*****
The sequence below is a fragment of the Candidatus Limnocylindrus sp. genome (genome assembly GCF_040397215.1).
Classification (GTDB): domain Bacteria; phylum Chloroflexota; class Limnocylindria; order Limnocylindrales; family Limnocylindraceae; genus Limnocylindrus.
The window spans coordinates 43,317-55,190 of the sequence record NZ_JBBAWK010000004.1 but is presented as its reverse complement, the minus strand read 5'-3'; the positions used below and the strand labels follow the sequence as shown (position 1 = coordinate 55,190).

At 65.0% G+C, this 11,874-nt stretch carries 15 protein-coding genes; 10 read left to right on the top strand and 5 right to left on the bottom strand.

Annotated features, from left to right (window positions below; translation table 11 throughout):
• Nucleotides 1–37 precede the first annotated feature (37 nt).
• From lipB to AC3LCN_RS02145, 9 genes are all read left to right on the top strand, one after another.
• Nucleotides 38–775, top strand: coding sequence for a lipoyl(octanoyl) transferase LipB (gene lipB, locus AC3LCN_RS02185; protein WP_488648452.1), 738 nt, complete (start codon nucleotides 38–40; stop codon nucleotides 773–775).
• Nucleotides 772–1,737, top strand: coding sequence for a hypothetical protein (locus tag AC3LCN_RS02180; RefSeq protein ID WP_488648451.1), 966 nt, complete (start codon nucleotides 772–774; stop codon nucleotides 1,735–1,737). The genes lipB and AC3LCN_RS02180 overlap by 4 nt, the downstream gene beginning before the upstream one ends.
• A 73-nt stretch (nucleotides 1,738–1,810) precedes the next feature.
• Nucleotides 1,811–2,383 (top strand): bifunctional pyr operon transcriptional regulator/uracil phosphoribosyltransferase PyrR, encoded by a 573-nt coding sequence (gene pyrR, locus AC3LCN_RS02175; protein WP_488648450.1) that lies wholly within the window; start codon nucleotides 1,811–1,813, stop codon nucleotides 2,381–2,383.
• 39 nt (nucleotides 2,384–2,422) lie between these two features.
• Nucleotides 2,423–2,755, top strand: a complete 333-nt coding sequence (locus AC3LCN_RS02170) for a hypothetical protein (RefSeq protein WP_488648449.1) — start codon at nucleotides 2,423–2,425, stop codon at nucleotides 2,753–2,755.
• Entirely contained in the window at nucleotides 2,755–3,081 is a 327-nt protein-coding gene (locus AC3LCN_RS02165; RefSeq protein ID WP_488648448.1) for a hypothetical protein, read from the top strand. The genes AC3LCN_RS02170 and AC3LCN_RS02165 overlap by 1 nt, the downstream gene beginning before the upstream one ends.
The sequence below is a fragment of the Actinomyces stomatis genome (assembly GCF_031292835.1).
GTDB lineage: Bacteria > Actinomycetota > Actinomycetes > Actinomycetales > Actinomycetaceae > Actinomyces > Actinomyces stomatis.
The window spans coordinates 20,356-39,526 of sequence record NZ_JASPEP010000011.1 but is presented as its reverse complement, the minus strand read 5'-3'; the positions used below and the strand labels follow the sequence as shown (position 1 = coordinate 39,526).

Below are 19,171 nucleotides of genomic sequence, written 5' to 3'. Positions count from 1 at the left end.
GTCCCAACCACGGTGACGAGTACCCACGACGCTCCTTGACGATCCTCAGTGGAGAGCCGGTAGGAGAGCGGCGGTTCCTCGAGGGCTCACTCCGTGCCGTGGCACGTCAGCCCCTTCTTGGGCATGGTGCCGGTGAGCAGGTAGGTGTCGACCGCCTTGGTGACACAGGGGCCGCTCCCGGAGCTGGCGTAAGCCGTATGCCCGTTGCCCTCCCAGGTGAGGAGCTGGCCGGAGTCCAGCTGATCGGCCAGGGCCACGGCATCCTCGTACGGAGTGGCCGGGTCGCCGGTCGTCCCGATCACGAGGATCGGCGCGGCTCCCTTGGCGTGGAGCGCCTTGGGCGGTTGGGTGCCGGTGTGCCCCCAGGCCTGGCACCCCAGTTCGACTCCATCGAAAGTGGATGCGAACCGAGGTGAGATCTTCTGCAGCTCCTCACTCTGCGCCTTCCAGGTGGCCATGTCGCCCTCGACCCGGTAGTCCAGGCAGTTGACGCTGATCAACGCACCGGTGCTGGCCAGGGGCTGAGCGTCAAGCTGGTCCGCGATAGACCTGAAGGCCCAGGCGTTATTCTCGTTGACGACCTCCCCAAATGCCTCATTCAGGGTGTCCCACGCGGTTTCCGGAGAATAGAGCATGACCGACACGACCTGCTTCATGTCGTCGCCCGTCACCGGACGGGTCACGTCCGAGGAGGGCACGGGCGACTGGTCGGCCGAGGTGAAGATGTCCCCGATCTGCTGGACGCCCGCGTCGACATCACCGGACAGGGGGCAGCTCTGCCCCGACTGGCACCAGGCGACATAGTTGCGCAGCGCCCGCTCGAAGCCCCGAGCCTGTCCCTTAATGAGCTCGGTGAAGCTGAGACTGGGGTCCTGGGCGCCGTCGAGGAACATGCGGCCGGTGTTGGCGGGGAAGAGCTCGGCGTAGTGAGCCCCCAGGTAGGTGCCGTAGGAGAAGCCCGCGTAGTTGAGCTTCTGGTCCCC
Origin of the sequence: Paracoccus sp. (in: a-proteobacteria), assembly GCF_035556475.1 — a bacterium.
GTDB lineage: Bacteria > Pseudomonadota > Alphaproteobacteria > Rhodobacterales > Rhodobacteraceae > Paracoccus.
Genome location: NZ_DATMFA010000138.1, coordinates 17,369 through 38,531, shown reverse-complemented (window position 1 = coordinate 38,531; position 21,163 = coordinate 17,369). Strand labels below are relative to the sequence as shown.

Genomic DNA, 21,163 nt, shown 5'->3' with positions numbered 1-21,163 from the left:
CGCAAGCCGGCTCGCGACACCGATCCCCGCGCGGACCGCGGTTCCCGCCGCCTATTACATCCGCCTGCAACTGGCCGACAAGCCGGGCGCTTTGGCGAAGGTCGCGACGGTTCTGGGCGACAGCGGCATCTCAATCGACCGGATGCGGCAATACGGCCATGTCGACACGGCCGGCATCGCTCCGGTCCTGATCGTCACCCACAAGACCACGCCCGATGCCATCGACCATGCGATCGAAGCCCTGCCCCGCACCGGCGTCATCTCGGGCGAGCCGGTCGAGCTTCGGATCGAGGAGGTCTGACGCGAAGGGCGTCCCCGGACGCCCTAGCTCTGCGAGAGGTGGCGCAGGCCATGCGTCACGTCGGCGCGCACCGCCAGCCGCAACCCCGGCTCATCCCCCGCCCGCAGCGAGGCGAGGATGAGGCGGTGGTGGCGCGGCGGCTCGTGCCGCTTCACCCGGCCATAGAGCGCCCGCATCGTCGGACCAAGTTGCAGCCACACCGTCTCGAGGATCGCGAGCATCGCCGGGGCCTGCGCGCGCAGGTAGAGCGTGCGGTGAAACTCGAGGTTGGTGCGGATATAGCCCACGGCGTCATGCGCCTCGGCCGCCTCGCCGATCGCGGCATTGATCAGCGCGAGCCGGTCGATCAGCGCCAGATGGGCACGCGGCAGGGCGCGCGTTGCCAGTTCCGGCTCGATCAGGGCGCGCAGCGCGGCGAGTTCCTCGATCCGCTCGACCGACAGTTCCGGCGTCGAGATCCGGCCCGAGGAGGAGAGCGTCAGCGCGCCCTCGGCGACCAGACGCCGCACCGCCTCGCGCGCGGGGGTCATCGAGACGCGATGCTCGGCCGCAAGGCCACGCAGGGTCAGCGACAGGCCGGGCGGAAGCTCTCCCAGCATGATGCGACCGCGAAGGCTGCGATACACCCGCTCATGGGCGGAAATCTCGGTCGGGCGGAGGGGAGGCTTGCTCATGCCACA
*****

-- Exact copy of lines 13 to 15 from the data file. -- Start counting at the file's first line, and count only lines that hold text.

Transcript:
• Nucleotides 2,423–2,755, top strand: a complete 333-nt coding sequence (locus AC3LCN_RS02170) for a hypothetical protein (RefSeq protein WP_488648449.1) — start codon at nucleotides 2,423–2,425, stop codon at nucleotides 2,753–2,755.
• Entirely contained in the window at nucleotides 2,755–3,081 is a 327-nt protein-coding gene (locus AC3LCN_RS02165; RefSeq protein ID WP_488648448.1) for a hypothetical protein, read from the top strand. The genes AC3LCN_RS02170 and AC3LCN_RS02165 overlap by 1 nt, the downstream gene beginning before the upstream one ends.
The sequence below is a fragment of the Actinomyces stomatis genome (assembly GCF_031292835.1).